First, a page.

Bees are more flexible and adaptable than we realized.
A group of scientists at Queen Mary University of London trained bees to use a tool, a scenario they wouldn’t normally encounter in nature. Using a plastic bee on the end of a stick, biologist Olli J. Loukola showed bees how to move a tiny ball into the center of a platform to unlock a sugary treat. After five days of training, the bees started moving the ball to the center on their own.
Loukola tried various training methods, including using a “ghost bee”—a magnet under the platform that would move the ball to the center and each proved successful. Bees that weren’t trained did not figure out how to get the treat. Then, he watched to see if the trained bees would show other untrained bees how to get the sugar water, which they did.
Yet, the bees were not just blindly imitating what they saw other insects do. When put in new kinds of situations, the trained bees adapted their behavior. Here’s Annalee Newitz reporting for Ars Technica:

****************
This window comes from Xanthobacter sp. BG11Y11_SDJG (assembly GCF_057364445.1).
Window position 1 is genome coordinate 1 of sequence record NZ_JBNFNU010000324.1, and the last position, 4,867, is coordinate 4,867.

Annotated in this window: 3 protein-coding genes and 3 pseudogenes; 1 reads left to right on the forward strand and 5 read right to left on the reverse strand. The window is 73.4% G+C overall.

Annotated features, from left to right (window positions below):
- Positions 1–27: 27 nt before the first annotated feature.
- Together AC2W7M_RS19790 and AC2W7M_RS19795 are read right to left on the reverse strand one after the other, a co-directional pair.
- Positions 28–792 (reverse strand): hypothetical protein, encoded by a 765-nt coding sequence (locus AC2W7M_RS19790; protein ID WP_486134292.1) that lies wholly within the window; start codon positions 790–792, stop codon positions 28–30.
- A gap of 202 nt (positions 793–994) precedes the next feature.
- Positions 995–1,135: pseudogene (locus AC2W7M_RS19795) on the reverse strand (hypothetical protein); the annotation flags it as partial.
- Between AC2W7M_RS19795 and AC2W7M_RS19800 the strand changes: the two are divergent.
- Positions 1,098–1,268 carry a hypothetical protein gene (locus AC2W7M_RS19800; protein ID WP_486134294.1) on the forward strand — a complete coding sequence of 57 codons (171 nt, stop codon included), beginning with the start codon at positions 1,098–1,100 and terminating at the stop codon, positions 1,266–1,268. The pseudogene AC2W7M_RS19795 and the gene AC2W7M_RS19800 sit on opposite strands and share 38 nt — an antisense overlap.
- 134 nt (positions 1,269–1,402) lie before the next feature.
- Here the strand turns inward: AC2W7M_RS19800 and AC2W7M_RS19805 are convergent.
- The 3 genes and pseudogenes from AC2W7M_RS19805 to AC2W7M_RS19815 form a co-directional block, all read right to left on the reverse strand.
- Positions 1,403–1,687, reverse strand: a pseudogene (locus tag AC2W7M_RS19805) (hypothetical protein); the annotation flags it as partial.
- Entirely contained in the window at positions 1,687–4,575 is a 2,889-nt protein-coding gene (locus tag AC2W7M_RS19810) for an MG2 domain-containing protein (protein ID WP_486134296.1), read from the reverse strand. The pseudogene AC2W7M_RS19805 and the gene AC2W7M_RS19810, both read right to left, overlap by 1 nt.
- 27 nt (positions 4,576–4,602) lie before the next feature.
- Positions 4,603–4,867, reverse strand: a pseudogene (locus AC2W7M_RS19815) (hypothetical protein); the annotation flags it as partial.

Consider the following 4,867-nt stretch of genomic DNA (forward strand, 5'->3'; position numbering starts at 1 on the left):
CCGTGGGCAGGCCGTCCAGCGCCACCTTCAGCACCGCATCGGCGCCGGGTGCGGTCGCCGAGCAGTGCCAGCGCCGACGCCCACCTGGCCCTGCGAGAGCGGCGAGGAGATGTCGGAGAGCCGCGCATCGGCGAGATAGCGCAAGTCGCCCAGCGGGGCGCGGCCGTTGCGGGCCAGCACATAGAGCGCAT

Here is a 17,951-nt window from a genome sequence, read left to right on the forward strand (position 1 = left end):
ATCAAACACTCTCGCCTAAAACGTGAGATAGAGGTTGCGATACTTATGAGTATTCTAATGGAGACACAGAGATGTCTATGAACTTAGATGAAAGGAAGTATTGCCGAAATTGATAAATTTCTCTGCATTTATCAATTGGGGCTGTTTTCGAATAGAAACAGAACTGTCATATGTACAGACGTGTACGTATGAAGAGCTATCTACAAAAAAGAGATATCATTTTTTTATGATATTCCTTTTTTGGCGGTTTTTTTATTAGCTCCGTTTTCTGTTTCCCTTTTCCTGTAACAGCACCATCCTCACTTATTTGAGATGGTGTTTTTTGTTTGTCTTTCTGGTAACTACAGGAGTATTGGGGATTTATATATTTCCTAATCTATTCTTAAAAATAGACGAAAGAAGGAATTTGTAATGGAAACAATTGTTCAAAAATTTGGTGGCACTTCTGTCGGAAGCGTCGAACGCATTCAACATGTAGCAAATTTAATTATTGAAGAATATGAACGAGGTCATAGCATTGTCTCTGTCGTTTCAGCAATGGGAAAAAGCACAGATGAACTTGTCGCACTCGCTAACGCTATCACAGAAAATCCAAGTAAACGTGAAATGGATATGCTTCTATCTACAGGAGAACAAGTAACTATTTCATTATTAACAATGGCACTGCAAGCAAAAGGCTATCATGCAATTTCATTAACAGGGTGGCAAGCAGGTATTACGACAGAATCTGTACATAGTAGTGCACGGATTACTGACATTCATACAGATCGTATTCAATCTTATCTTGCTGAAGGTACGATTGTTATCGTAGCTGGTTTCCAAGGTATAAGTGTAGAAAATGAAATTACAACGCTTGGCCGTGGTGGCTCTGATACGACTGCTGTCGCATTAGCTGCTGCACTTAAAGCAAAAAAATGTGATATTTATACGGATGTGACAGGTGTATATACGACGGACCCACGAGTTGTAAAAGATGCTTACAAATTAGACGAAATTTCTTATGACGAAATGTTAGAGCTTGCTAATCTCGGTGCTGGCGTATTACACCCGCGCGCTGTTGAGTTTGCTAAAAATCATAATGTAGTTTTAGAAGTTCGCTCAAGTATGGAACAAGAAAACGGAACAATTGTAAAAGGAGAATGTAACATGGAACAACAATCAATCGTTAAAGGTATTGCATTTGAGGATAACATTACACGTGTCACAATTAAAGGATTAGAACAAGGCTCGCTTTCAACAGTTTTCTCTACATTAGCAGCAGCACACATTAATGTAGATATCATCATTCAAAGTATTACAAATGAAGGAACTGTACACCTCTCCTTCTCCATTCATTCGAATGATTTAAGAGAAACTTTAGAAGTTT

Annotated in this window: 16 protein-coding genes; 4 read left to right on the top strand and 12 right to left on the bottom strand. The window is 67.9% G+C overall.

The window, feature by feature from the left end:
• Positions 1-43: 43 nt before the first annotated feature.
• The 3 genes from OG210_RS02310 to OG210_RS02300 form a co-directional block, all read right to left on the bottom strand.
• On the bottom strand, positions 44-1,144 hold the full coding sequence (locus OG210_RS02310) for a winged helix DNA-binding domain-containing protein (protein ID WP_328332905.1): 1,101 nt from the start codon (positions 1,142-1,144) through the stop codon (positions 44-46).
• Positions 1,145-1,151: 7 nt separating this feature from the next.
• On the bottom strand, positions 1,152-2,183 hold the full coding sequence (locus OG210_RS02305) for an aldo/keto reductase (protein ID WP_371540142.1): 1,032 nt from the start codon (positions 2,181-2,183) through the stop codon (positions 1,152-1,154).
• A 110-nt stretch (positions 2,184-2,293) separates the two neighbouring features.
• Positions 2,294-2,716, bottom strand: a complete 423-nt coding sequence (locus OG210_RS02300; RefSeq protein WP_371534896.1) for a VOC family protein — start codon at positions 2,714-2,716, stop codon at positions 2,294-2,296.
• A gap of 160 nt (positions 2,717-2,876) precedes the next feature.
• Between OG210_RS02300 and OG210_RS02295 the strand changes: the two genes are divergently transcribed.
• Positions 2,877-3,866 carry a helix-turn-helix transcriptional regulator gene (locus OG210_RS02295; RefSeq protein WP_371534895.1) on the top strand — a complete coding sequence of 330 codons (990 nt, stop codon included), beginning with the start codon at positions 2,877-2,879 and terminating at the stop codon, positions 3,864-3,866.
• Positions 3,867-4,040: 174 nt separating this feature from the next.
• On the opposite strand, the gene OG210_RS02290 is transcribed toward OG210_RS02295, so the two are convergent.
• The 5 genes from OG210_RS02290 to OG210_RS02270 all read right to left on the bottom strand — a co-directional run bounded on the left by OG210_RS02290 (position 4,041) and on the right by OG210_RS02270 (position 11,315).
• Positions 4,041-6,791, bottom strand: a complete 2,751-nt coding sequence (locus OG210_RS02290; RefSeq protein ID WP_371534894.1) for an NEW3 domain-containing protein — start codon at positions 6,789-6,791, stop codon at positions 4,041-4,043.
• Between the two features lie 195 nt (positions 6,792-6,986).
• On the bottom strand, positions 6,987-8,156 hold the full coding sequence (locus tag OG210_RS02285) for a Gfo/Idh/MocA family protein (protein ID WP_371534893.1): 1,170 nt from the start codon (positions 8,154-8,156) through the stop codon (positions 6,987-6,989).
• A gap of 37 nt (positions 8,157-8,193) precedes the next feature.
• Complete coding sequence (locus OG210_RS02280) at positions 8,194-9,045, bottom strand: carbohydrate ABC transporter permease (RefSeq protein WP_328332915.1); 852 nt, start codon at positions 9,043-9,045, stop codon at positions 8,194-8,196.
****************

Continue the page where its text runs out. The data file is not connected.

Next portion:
When offered a choice between three balls, the bees always chose to move the one that was closest to the center—even though they’d been trained in a situation where the two closest balls were glued down, and only the farthest ball could be moved. They also chose to use black balls, despite being trained on yellow ones. “The bees did not simply copy the behavior of the demonstrator but rather improved on the observed behavior by using a more optimal route,” Loukola and his colleagues wrote in a recent paper in Science .
This isn’t the first time the fuzzy critters have been put to the test. Previous experiments have shown they can count, tell each other where food is by using “waggle dances”, and pull strings to get access to food.
However, Loukola’s new tool test showed bees are not only good at using tools, they can also improvise to use them more effectively.